Calculating the p-value is one of the most fundamental skills in all of statistics.
The p-value allows you to show whether the results of an experiment are statistically significant or not.
You can calculate p-values manually, but using a spreadsheet program like Google Sheets will greatly speed up this process.
In this tutorial, I will show you how to calculate the p-value in Google Sheets.
What is p-Value?
The p-value helps data scientists and researchers evaluate whether hypotheses are likely to be true or not.
Scientists will run an experiment and choose a value or range of values and determine a normal expected range of data. They will then run their experiment and calculate the p-value to compare how close their experimental data is to the normal range.
The p-value helps determine the probability that the results of an experiment occurred by random chance.
- A p-value will measure the odds that a difference in your data occurred by random chance.
- The lower the p-value, the more statistically significant the difference is
Usually, a significance level is set to determine how small a p-value must be for the data to be considered statistically significant. Most commonly this level is set to .05. This means that if the p-value is less than .05 the data is considered statistically significant.
How to Calculate p-Value in Google Sheets
To show you how to calculate p-values in Google Spreadsheets, I am going to walk you through an example dataset and show you how to calculate using this data.
Here is the example data we will be using
In this dataset, I have two sets of data for different individuals. I have their body weight and the number of calories consumed per day.
I am going to use this data to show you how to use the T.TEST function in Google Sheets to calculate p-value.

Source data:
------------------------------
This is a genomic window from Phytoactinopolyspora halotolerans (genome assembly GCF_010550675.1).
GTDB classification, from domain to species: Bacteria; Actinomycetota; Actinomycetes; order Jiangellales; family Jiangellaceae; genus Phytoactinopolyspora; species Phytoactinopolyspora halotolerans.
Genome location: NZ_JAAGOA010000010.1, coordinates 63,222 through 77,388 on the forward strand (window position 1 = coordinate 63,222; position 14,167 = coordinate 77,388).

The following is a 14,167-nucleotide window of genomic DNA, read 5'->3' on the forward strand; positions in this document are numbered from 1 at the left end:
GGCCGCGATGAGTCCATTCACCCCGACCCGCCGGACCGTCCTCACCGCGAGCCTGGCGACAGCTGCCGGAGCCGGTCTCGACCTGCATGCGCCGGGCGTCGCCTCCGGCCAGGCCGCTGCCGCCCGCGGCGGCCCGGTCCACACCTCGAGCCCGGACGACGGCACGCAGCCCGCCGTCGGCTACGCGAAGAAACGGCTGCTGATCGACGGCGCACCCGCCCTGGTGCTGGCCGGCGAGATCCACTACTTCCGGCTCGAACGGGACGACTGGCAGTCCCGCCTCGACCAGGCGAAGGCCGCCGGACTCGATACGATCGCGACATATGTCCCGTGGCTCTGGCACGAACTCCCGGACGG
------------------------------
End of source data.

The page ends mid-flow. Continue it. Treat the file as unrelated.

The syntax of the T.TEST function is:
=T.TEST(range1, range2, tails, type)
- range1 – this is the first set of data used in the t-test
- range2 – this is the second set of data used in the t-test
- tails – this tells google sheets the number of distribution tails (1: one-tailed distribution, 2: two-tailed distribution)
- type – The refers to the type of t-test. (1: paired test, 2: two-sample equal variance test, 3: two-sample unequal variance test)
Here are the steps to use the T.TEST function with our example data:
1. In the cell where you want to calculate your p-value, type “=T.Test” and press Tab on your keyboard to enter the formula
2. Select your first range of data and then add a comma
3. Select your second range of data and add a comma
4. Next you will need to enter a number depending on the numbers of tails that are used for distribution. In our example, we have a one-tailed distribution so we put a 1 here. Add a comma after this.
5. Next, you need to put another number to specify the type of t-test. We put a 3 to use a two-sample unequal variance test. After you’ve entered your number for the type of test, add your closing parenthesis “)” and press Enter on your keyboard
6. The results of your T-test should now appear in the cell you Enter the formula in. This is your p.value.
With the T.TEST function in Google Sheets, calculating the p-value is incredibly easy. You just need to input your data, specify the number of distribution tails, and the type of t-test, and then your spreadsheet does all the work for you.
If you are used to calculating p.values manually, this will be a game-changer!